Durban – New Hanover commercial farmer Reinhard Ortmann was granted an interim court order to remove a “troublesome” family from his sugar cane farm after a long toxic relationship.
But the family claim that they have no alternate accommodation and have been squatting in the office of uMshwathi Municipality for almost two weeks.
Ortmann, a trustee of the Ortmann Trust, which owns timber and sugarcane plantations in the KwaZulu-Natal Midlands, applied to the Land Claims Court to have the Gumede family evicted, citing safety concerns.
In his court application, Ortmann claimed they posed a fire risk to his sugar cane plantation and that two of the sons were recently involved in the burning of his sugar cane.
He also accused the family of threatening him and his employees and opened police cases against them.
Land Claims Court Acting Judge Thomas Ncube ordered that the family be removed from the farm pending the outcome of the final court case.
The interim order found that Ortmann had suffered damages when the sugar cane plantation was set alight and stated it would continue if the Gumedes were not removed.
It said in any event, the availability of alternative accommodation was not a requirement for the granting of an order of removal.
Ncube said he was mindful that the Gumede family had denied the allegations, but they had just tendered a bare denial without substantiation.
“In fact, the Gumede family concede in their answering affidavit that there were heated exchanges between the two parties.
“However, Ortmann has given the details of what transpired, while the Gumede’s have failed to elaborate on the nature and extent of the heated exchanges,” Ncube said in the judgment.
The court ruled that pending their final eviction from the farm, the Gumede family was interdicted and restrained from assaulting, harassing or threatening to assault the trustees of the Ortmann Trust and or committing any act of violence or arson on the farm.
They were also restrained from entering the farm without Ortmann’s permission.
Following the execution of the court order by the Sheriff of the Court, the family was left stranded and spent several nights sleeping on benches in the municipality’s foyer.
The family is headed by Lucy Gumede, 71, a widow, and her 17 children and grandchildren.
Gumede, who had worked for Ortmann for more than 35 years, said she was upset with how the order had been enforced by Ortmann.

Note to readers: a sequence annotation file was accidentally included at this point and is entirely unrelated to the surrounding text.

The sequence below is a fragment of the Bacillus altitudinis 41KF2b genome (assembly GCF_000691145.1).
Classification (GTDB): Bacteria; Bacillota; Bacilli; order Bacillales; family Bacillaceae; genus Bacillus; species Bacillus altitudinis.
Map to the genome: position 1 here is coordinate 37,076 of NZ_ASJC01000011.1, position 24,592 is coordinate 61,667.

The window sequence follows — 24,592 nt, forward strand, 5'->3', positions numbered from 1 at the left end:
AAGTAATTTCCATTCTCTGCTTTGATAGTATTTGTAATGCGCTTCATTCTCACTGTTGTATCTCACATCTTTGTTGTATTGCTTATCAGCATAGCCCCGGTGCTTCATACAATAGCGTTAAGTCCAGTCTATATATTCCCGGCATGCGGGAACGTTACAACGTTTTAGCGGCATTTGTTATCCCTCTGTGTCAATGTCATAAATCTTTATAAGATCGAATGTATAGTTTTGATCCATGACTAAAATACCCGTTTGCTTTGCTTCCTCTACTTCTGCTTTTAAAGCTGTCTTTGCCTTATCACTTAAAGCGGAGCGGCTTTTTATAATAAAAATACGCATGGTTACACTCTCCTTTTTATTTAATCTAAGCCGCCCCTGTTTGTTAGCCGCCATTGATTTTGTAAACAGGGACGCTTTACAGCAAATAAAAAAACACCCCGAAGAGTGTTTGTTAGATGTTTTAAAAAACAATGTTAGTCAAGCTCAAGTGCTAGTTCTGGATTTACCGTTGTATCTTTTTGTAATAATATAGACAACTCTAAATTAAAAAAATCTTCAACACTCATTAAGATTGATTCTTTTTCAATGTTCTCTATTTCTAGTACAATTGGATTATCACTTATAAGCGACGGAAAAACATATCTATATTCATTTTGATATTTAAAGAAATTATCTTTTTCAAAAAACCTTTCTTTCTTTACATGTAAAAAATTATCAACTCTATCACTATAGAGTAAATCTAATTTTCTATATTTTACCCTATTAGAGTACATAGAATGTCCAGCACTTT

The Sunday Tribune understands that the Gumedes and other families had lodged a land claim against the farm under the Land Restitution Act and Labour Tenants Act because their forefathers had lived and worked on the farm.
Ortmann had inherited the farm from his forefathers.
Gumede alleged that Ortmann evicted her family to jeopardise the pending land claim.
She claimed to have not been allowed to take some of her belongings including her chronic medication, when they were forced out.
“We could not take anything from the house; we were removed like criminals and our home was barricaded with irons without our consent.”
She said the relationship with her former employer soured when she retired from working for him and he disconnected their electricity and prevented them from making fires.
Gumede said her livestock, which included ducks and chickens and her dogs, were left unattended after their removal.
When the Sunday Tribune visited her house last week, some of the ducks were dead. Windows and doors had been barricaded with iron and the fence had been removed.
Ortmann declined to comment and directed all queries to his lawyers.
Hans-Jurie Moolman, Ortmann’s lawyer, maintained that everything was done according to the law and the family was given a fair chance to take their belongings from the farm.
Moolman said his client’s request to barricade Gumede’s house with a steel gate and keep it intact was granted by the court, until the matter was finalised.
“We are satisfied that the family was offered enough time and assistance to remove their belongings from the house”, said Moolman.
Siyabonga Sithole, land rights co-ordinator for the Association for Rural Advancement, said they intervened in the matter on behalf of the Gumede family.
“We want the court to ascertain what Mrs Gumede has done wrong to be evicted from her home. We understand that only two members of the family have been criminally charged for arson, but does that mean the whole family has to suffer?” asked Sithole.